Ultimately, the novel wanders for a while through the battlefields of Europe, but those seeking a resolution or emotional payoff have to wait for the next book in the series, Empire of Ivory. When the writing is so much fun, and the characters so endearing, though, it's hard to mind.["br"]>["br"]>["br"]>["br"]>["br"]>["br"]>["br"]>["br"]>(less)
An all-time fantasy classic by Vance that spawned an entire sub-genre as well as D&D's magic system. How can I not like it?
Well, given that pedigr...moreAn all-time fantasy classic by Vance that spawned an entire sub-genre as well as D&D's magic system. How can I not like it?
Well, given that pedigree, this book was actually a disappointment. Oh, it's a beautifully-written book, with elegant and evocative prose. And true to Jack Vance's reputation, it's a breathtaking bit of world-building as well. Thing is, it's just not that engaging. The novel is composed of six loosely interconnected stories, with little or no dramatic arc building across them. The stories themselves are mythic and picaresque, which makes for sluggish reading over time.
That being said, it's no surprise that the book inspired fantasy giants from George R.R. Martin and Gary Gygax to Gene Wolfe himself. The idea of a fantasy setting taking place in the dying hours of the Earth is startling and engaging. Although it plays very little role in the stories themselves, it gives them a lyrical depth and texture that explains the book's status as a classic.
It was particularly interesting to read this knowing it was one of the early influences for Dungeons & Dragons; as a matter of fact, the D&D spell system, where mages memorize their spells then forget them as soon as they're cast, is taken straight from this book. Turns out that a few other elements of D&D are homages to The Dying Earth: spells such as Prismatic Spray refer to a spell in the book, and I only recently realized, in a great moment of facepalmery, that the name of one of my favorite D&D villains, the lich Vecna, is an anagram of Vance.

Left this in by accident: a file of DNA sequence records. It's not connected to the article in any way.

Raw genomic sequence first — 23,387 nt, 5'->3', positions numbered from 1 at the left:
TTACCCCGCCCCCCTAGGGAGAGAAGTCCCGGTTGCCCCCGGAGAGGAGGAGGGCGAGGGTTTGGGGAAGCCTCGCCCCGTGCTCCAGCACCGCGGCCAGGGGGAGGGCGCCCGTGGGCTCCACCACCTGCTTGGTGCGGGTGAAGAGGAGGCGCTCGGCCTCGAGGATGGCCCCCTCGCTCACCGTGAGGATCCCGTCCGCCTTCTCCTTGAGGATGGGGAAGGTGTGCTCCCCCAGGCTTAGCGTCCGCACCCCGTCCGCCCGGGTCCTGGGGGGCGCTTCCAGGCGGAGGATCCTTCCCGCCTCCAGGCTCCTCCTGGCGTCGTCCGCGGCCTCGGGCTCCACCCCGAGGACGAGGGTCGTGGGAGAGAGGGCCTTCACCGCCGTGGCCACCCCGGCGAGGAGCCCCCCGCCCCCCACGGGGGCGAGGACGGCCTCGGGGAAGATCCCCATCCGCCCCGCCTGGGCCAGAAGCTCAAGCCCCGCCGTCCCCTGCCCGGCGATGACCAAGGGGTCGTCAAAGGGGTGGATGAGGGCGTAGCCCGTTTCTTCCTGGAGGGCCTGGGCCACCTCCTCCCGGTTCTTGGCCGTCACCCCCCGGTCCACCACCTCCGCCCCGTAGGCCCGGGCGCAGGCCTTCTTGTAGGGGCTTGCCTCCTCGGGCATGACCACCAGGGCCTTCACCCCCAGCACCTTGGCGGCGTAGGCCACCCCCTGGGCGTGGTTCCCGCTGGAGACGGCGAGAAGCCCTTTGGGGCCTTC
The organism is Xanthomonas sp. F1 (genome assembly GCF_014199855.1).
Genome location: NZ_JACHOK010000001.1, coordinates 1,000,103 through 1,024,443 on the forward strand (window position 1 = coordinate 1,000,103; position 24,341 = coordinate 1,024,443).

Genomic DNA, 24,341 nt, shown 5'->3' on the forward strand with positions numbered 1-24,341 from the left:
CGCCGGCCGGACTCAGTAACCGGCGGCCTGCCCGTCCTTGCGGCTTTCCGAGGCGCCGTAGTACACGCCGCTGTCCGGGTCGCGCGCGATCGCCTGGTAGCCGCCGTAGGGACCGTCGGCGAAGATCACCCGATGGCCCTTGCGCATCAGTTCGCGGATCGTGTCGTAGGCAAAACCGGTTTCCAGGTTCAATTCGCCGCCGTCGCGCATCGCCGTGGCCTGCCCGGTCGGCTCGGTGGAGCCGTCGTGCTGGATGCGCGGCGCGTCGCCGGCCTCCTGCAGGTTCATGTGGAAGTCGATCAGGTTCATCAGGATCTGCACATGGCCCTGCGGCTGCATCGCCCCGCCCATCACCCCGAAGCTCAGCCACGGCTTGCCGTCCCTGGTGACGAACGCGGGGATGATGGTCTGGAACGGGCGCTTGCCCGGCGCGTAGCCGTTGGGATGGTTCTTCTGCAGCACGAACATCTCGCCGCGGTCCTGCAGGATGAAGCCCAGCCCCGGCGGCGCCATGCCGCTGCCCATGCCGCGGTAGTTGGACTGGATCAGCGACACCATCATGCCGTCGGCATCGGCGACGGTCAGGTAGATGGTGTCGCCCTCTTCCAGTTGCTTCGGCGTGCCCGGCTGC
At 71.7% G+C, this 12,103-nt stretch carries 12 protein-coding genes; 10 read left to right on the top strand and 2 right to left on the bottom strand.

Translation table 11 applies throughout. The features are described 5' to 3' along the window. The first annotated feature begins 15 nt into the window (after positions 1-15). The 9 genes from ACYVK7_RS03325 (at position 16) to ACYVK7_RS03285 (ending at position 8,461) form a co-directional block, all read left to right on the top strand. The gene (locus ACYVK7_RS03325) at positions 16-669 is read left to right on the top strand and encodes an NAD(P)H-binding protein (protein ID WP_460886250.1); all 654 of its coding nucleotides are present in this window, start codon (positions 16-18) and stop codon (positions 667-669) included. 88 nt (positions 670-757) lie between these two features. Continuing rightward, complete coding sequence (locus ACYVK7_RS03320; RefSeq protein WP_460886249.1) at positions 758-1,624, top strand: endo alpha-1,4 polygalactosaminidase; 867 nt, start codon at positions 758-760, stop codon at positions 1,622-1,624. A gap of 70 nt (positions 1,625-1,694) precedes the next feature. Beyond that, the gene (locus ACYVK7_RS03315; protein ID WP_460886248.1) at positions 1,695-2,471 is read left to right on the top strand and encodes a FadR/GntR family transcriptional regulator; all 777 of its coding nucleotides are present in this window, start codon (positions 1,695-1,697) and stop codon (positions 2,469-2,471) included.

Beyond the story of T'sais, I had a hard time sticking to its uneven pacing and meandering plot. Still, it's a great piece of fantasy literature history, and one which has inspired many of the greats who follow in Jack Vance's giant footsteps.(less)
The writing and characterization are nice enough, but I guess the timing is not in this book's favor. I tried to get into it, but I couldn't force mys...moreThe writing and characterization are nice enough, but I guess the timing is not in this book's favor. I tried to get into it, but I couldn't force myself to care for the setting or the characters. I'm gonna just give it up now, instead of struggling with it.
I like that the author made the setting Muslim without turning it into an oriental fetish. Culturally, the setting is clearly Muslim, but also firmly its own thing. And the female character really kick a lot of ass. That's all good stuff, which I'm sure I would have enjoyed in different circumstances.(less)
Leviathan Wakes has some good, solid SF ideas, but the execution leaves a lot to be desired. The canvas is grandiose enough, featuring Earth, Mars, an...moreLeviathan Wakes has some good, solid SF ideas, but the execution leaves a lot to be desired. The canvas is grandiose enough, featuring Earth, Mars, and the Belt on the edge of war over a game-changing event. Unfortunately, shoddy characterization and sub-par plotting make it really hard to care.
The opening chapters were solid enough. We're introduced to alternating points of view that promise a broad perspective on a world where Humanity has escaped Earth but is still constrained to the Solar System. There's a difference in tone, as one POV is concerned with space battles, and the other with a cop looking for a rich girl who has disappeared. The Belter culture felt interesting and different at first, but it never got fleshed out more than it is in the first chapters.
Alas, the promise of the early chapters remains unfulfilled. The writing is largely to blame: there's just a lot of writing going on, detailing character inner states and hesitations. The action scenes and the larger events zip by pretty fast, leaving us with characters pondering what to do next, or dealing with their cookie-cutter personal issues. And yet, despite all this inner monologuing, the characters never truly gain depth and heft. They're crude archetypes at best, sometimes devolving into cliches.